Thanks for everyone's input so far. This is great stuff. So far the idea I like is some combination of the linear ranking already in place, but with some added weight for money. I haven't back tested all the ideas here as it would take quite a bit of time doing a recompiling of standings on my part. What I did do was to take the data that was readily available and came up with what I have below. Please poke holes in this math gurus.

On the KotZ website that Simon manages he has a variety of statistics including Stars rankings and total money won. All I did was combine two of them, the linear ranking used last year and the Stars ranking system that he also compiled. I divided Simon's final result by 10 and just added to it the person's Stars points. So instead of getting 1000 pts for winning an event, you get 100. Combined with Stars formula that pretty much only gives points to those in the money gives making the money a lot more weight. But you can still crawl up the rankings by just participating a lot and making decent finishes. Money is not so much weighted that you could win one event and be in the top 10. Here's the results of a backtest:

First the top 20 using the original ranking formula. Here I show how they were ranked, how many events they played in (there were six total), total points using old system and how much money they actually won.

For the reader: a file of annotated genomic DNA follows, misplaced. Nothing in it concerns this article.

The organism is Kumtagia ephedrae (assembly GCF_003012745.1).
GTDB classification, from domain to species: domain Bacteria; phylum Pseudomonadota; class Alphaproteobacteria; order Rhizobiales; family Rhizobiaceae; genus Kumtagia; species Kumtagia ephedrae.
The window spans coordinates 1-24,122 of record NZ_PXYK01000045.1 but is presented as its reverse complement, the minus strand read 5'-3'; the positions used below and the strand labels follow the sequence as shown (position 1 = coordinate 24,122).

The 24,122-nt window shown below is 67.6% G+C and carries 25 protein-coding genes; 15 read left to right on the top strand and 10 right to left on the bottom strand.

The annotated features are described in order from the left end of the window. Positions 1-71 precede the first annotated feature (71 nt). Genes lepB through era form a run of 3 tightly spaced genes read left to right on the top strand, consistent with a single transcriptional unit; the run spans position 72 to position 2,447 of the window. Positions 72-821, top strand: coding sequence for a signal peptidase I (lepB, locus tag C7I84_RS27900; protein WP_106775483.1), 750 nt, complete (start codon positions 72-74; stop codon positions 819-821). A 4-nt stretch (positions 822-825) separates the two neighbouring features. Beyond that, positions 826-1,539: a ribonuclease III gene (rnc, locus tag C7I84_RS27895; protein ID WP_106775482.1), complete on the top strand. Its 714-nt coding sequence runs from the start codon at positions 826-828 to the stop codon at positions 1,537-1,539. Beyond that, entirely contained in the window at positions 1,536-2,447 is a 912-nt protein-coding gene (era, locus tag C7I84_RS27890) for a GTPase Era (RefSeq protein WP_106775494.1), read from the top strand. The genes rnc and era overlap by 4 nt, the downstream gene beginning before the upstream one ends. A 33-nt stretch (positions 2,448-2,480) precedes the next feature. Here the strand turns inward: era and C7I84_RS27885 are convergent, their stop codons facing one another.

<font class="small">Code:</font><hr /><pre>
rank name played \$ won pts
1 Lorinda 6 \$1,348 5,423
2 Glenn 6 3,637
3 Myrtle 5 \$456 3,575
4 Havanabanana 6 \$633 3,564
5 Simon Diamond 6 \$427 3,221
6 David 6 3,219
7 William 4 \$182 3,150
8 eMarkM 5 \$134 2,920
9 Inthacup 5 \$468 2,637
10 jasonHoldEm 3 \$367 2,572
11 C M Burns 4 \$156 2,299
12 Fmonti 4 2,294
13 ZeeJustin 4 \$70 2,174
15 KurnsonofMogh 5 2,090
16 PlayerA 3 \$256 2,036
17 MS Sunshine 3 2,019
18 Acesover8s 4 \$189 1,946
19 duxDelux 2 \$408 1,870
20 mrbaseball 5 1,854
</pre><hr />

Here I think you can see my problem with the approach used last year. Sure, the best player in terms of money won, but the other rankings do not correlate with money as much as I'd like. Glenn played all six events and never moneyed, but was very consistent. I want to reward this, but not with 2nd, which in my mind should clearly be Havana. So I figured if I just add the Stars points to this while giving the linear ranking less weight, it would correlate more with the money actually won. Here's what it looks like: